Given the highly competitive nature of the nonfiction writing industry, it’s easy to focus on what to write, so your work gets published rather than on what you really want to write. But that’s a surefire way to get off track. And when your writing career takes a detour, you lose passion for your work and end up frustrated and burned out.
Believe me…I know this better than almost any writer. I’ve been off track for a while.
How I Lost My Passion
I set out to write books, articles, and blog posts about spiritual and personal growth. I was super stoked about topics like creative thought, human potential, Kabbalah, the sabbath, success strategies, and consciousness. In fact, my first blog was all about these topics. (Now you can read posts on these topics at www.asthespiritmovesme.com.)
While my first literary agent took me on for a book related to the Law of Attraction and Kabbalah, to date, that book has only made its way into the world as a very short, self-published version. Why? She determined that selling spiritual books was challenging and said I would get published more quickly by writing about topics related to my areas of expertise, like blogging or writing.
Now, 11 years or so later, I have three traditionally published books under my belt as well as a host of ebooks. However, almost all of them are related in some way to blogging, nonfiction writing, and publishing.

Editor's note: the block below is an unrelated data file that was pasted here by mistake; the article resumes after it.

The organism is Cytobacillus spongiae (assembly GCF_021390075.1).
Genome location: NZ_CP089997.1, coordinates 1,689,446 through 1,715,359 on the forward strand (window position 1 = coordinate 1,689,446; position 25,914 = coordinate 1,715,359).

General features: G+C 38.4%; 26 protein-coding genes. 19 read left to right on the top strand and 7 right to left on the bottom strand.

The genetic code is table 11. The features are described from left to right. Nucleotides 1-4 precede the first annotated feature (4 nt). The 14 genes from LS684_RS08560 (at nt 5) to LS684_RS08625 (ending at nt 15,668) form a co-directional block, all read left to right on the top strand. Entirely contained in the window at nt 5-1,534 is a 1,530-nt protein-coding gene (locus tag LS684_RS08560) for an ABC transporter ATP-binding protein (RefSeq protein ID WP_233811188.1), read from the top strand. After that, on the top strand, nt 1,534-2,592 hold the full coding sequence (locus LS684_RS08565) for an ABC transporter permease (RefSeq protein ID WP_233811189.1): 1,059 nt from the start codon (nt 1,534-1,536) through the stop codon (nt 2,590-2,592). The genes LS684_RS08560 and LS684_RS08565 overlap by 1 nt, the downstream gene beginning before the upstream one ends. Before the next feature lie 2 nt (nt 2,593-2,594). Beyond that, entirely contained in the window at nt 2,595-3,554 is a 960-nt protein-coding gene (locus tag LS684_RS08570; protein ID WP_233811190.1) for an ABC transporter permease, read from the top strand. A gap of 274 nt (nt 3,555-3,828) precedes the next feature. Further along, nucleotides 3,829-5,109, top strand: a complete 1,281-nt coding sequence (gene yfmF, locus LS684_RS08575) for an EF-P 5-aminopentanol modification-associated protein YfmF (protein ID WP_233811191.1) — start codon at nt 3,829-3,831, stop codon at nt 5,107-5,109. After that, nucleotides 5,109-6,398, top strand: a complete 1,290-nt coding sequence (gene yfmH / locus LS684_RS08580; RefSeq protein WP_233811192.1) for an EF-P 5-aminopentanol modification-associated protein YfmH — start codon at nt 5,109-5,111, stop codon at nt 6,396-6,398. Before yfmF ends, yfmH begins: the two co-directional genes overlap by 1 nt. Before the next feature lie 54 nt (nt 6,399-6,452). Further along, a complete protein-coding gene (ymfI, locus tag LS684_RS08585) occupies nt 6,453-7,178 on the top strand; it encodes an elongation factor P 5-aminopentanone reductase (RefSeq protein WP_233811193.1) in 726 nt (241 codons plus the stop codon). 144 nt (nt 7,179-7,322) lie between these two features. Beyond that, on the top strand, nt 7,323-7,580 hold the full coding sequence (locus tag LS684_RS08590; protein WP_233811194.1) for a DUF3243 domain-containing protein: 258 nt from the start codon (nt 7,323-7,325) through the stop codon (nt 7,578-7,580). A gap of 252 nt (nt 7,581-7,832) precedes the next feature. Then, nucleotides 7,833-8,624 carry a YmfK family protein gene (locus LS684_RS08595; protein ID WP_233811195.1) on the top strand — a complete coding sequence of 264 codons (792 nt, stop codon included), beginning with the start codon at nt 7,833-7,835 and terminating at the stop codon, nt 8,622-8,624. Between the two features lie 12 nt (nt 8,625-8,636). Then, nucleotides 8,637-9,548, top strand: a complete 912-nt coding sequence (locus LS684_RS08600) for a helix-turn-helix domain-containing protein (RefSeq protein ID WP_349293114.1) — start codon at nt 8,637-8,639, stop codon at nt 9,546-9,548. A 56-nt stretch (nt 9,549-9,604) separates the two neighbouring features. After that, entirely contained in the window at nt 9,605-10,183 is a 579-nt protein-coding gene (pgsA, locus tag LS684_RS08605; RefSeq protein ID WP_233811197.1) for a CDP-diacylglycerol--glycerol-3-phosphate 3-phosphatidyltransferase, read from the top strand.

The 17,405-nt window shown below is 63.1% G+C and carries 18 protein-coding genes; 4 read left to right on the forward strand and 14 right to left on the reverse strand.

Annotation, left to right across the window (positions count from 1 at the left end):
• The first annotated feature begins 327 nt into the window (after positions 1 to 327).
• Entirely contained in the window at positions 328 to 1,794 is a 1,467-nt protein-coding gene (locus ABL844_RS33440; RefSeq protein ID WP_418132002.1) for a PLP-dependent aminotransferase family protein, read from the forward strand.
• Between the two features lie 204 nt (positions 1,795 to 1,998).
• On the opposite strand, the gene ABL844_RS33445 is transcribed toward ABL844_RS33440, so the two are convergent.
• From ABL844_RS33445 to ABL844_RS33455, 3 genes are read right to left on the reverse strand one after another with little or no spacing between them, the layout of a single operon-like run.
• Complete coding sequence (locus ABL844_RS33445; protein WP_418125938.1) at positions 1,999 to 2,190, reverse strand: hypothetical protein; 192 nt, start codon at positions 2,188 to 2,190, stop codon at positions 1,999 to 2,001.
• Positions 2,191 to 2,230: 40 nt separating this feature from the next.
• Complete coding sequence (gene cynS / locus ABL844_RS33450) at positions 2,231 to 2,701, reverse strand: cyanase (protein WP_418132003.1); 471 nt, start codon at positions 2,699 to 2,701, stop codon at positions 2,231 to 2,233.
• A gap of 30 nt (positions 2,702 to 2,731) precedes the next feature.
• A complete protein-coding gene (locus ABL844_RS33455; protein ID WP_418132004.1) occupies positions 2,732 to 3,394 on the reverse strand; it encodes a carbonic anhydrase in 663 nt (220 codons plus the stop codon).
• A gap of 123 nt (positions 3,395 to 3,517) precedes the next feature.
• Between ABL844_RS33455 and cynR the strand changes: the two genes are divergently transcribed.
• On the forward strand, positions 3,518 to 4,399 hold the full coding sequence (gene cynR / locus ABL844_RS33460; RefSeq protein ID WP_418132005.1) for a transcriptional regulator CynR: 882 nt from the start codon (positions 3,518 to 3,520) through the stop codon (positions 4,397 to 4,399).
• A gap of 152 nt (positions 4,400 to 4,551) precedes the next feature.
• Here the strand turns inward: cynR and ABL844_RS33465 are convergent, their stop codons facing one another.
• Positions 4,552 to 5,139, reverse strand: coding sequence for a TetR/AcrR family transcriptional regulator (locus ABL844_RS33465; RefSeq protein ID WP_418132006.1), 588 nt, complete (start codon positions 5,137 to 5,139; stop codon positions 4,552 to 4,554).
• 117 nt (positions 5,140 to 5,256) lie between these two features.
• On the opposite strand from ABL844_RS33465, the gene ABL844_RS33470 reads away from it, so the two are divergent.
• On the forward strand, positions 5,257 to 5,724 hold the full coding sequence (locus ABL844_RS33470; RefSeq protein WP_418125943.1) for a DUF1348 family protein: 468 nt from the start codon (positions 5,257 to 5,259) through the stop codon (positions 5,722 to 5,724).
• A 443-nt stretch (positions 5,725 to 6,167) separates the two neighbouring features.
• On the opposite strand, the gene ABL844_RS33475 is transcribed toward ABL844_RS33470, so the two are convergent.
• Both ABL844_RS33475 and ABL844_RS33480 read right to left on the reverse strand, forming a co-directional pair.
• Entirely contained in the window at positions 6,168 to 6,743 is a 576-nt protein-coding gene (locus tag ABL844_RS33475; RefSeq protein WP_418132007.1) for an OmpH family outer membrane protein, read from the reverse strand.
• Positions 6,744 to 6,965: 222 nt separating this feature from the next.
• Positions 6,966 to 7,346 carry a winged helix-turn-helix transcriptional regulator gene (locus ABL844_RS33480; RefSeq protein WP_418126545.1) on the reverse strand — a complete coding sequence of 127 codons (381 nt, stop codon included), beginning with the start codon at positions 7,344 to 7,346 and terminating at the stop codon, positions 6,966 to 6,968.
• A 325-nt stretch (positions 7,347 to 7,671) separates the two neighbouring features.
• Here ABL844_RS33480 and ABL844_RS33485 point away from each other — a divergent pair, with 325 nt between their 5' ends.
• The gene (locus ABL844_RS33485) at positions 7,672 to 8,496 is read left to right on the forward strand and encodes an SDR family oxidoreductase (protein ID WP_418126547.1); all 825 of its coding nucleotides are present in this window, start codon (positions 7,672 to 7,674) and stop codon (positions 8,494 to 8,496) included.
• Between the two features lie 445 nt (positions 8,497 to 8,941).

I’m not complaining about my success. I’m profoundly grateful that I have been published by a great publisher and was able to turn my books into Amazon bestsellers. However, taking the suggested route—the easier one—to authorship led me away from the books I so passionately wanted to write.
As a result, a decade after I received my first traditional publishing book contract, I found myself feeling dispassionate about my writing work, overwhelmed by the tasks necessary to continue supporting that work, and so burned out that I didn’t have the energy or desire to pursue new writing projects.
Not only that, I no longer recognized myself (nor did anyone who knew me when I first began my journey to authorship). I’d lost myself in the process of becoming an author. More than that, I felt as if I’d sold my soul to get my name on the cover of a traditionally published book.
This could have happened just as easily if I had only pursued self-published book projects I knew would sell. It could have happened if I’d only taken writing gigs that paid. Actually, anything that took me away from fulfilling my purpose as a writer and pursuing projects I felt deeply connected to would have generated the same result.
Words as a Reflection of Your Soul
Recently, I came across this quote from Abraham Joshua Heschel: “We forget that words are a repository of the spirit.”
As I continue to fight my way out of the writing slump I have found myself in, Heschel’s words ring even more true. Indeed, for the writer, in particular, words are how we communicate and share our spirit.
When we create written content that comes from our passion for a subject, we write from our soul. And, most often, we write from a place of purpose—soul purpose. We write to fulfill our purpose.